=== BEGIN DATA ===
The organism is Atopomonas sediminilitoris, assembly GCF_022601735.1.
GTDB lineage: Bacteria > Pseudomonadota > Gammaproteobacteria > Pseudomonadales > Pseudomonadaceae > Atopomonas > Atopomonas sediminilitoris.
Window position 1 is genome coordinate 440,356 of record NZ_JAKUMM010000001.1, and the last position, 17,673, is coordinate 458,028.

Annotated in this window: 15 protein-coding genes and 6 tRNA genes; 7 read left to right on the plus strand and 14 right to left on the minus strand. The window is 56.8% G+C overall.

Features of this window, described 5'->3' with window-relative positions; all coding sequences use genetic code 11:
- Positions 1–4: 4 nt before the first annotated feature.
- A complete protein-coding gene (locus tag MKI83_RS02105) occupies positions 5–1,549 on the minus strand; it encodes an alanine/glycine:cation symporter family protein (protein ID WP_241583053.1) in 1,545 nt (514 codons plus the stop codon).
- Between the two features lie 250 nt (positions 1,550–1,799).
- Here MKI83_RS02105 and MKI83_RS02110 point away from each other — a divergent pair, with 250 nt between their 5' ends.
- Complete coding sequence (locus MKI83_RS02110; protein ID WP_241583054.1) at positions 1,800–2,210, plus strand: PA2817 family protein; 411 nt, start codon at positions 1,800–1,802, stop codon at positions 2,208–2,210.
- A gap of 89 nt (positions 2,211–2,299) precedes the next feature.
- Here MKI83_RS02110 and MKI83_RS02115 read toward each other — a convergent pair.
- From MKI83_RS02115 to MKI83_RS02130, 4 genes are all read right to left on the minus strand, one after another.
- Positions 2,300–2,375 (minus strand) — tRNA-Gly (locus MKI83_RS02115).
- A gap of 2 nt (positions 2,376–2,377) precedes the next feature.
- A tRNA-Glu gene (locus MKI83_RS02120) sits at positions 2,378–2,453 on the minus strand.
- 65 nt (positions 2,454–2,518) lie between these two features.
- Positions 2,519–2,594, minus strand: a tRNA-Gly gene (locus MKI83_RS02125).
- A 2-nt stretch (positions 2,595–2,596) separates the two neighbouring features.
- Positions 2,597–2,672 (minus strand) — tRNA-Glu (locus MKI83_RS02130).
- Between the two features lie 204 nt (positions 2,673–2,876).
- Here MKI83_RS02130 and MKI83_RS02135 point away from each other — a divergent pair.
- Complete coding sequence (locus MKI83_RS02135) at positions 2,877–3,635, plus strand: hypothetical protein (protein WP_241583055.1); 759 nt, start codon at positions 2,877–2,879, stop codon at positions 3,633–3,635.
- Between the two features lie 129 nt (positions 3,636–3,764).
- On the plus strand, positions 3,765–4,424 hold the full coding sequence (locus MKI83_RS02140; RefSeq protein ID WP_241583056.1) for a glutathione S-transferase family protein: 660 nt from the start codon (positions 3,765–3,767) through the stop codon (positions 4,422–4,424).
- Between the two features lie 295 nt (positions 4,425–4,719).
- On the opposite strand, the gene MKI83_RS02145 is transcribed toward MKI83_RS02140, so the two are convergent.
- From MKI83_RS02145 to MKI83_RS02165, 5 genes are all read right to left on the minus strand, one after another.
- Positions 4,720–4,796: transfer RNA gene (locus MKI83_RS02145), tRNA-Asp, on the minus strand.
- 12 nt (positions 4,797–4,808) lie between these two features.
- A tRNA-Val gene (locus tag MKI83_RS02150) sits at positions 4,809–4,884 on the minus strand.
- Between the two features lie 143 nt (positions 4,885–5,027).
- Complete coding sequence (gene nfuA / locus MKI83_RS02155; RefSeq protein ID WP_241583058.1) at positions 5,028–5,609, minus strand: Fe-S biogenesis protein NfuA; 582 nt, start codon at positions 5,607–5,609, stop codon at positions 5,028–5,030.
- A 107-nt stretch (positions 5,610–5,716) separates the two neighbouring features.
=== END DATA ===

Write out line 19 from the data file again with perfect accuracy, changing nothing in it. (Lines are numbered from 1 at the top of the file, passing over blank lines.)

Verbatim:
- A 2-nt stretch (positions 2,595–2,596) separates the two neighbouring features.